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Adaptive optics

Adaptive optics is a technology to improve the performance reflecting telescopes by reducing the effects of twinkling. Adaptive optics work by rapidly "adapting" and reshaping telescopic mirrors. (Note: adaptive optics should not be confused with active optics, which works on a longer timescale to correct the mirror geometry itself).

When light from a star or another astronomical object enters the Earth's atmosphere, the different temperature layers and different wind speeds distort and move the image in various ways (see astronomical seeing for a proper discussion). The net result is that an 8 meter or 10 meter telescope (like the VLT or Keck), while theoretically capable of milli-arcsecond resolution, is limited to what the atmosphere permits, which can easily be a factor of 50 or 100 worse.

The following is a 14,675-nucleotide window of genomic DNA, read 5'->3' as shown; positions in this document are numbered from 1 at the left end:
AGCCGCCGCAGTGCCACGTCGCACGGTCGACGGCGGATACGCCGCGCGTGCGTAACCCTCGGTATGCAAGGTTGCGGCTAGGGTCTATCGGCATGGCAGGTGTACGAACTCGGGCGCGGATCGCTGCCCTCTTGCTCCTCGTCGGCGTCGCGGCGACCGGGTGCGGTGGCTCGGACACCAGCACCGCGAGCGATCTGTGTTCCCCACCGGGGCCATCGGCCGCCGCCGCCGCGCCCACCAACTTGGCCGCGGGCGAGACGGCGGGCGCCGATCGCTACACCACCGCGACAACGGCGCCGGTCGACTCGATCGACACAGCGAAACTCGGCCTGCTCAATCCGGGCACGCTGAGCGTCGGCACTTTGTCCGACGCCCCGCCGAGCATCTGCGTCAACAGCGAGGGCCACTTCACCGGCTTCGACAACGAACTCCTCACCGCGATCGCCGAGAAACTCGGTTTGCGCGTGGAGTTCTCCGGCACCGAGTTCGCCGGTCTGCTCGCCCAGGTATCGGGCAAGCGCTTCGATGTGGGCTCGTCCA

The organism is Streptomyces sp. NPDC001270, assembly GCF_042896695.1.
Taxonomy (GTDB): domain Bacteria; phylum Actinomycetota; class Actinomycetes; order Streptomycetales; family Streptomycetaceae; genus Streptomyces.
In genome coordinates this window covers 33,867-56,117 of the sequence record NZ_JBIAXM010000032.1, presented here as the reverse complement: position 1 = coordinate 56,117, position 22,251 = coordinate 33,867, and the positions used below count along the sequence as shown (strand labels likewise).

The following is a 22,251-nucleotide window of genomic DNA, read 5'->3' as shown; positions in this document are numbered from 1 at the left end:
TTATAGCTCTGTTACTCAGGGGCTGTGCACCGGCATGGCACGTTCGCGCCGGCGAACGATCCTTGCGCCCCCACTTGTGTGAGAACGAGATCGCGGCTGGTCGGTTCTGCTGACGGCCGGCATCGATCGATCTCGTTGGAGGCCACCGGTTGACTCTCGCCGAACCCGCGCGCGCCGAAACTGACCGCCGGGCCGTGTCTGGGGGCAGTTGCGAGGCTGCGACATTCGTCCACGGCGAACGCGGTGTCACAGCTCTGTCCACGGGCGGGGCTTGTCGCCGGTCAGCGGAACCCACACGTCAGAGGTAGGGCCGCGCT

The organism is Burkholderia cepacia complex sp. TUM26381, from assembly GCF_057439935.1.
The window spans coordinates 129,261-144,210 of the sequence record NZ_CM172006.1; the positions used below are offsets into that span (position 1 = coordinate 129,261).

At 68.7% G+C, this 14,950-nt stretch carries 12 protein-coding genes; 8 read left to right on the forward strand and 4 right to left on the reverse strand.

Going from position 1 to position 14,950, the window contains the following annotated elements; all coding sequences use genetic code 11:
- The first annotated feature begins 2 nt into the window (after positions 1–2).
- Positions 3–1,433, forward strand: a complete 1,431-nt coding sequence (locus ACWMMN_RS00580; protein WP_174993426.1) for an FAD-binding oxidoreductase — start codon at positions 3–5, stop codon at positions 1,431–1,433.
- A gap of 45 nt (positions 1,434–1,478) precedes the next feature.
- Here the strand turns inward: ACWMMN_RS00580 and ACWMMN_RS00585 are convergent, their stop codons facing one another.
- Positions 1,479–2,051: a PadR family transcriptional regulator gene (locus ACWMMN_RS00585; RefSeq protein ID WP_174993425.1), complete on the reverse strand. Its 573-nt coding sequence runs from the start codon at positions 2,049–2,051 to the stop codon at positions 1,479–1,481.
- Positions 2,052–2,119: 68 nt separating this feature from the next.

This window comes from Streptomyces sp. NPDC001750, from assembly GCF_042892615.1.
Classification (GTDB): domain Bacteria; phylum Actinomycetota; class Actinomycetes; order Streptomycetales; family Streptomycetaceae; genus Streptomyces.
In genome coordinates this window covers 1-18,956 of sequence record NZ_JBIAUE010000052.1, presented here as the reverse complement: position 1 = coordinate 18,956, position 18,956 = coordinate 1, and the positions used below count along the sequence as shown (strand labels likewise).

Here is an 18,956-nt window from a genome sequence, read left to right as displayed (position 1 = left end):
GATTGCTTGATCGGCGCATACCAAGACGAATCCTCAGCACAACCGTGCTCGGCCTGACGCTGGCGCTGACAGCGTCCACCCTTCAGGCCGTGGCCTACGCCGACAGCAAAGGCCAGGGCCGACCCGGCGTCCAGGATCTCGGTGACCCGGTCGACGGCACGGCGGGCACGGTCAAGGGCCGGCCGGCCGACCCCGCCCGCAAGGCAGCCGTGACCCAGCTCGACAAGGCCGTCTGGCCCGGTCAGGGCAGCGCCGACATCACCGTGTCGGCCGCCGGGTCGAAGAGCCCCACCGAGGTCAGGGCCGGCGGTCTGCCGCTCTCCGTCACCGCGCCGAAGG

An adaptive optics system tries to correct these distortions, using a quality-of-image detector, a deformable mirror, and a computer that receives input from the detector and calculates the optimal deformation of the mirror.

This is possible only because the theoretical, perfect image is known in advance: in the case of a point-like star, the image is a circle with certain characteristics dictated by the telescope's aperture.

The necessity of a reference star means that an adaptive optics system cannot work everywhere on the sky, but only where stars of sufficient luminosity (for current systems, about magnitude 11-12) can be found very near to the object of the observation. (An alternative is the use of a laser beam as a fake guide star).

The only other workable approach is to get rid of the atmosphere entirely, using a space-based telescope. This is what NASA's Hubble space telescope does.